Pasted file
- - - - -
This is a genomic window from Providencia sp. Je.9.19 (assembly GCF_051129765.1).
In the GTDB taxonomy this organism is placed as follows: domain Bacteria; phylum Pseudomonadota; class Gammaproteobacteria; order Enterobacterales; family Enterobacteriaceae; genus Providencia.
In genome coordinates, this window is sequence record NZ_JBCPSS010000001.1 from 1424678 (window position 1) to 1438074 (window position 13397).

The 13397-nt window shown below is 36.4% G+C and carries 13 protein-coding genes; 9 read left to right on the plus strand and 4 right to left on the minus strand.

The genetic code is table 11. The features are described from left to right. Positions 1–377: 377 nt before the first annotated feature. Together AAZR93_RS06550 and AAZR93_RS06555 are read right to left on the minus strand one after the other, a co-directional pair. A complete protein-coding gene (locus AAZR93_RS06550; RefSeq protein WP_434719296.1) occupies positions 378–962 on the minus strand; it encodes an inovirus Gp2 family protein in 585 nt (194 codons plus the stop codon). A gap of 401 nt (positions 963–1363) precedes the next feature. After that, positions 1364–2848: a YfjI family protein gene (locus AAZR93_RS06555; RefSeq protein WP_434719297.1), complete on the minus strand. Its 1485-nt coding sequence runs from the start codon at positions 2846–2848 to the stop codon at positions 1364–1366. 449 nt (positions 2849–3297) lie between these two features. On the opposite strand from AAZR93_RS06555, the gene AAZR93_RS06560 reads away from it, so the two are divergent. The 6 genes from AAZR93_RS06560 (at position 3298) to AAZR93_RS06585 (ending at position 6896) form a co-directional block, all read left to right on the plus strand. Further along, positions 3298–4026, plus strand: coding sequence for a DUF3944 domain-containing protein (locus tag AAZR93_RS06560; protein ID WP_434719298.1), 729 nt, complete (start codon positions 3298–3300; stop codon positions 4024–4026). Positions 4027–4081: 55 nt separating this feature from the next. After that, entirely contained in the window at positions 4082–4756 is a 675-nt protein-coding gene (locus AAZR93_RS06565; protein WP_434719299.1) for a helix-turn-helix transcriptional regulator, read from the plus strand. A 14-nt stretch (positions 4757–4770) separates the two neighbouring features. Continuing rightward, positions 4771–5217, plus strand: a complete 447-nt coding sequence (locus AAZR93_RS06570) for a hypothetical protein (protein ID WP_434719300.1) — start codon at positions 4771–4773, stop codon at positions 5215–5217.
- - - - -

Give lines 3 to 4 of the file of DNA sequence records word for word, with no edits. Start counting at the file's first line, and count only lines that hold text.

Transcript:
In genome coordinates, this window is sequence record NZ_JBCPSS010000001.1 from 1424678 (window position 1) to 1438074 (window position 13397).

The 13397-nt window shown below is 36.4% G+C and carries 13 protein-coding genes; 9 read left to right on the plus strand and 4 right to left on the minus strand.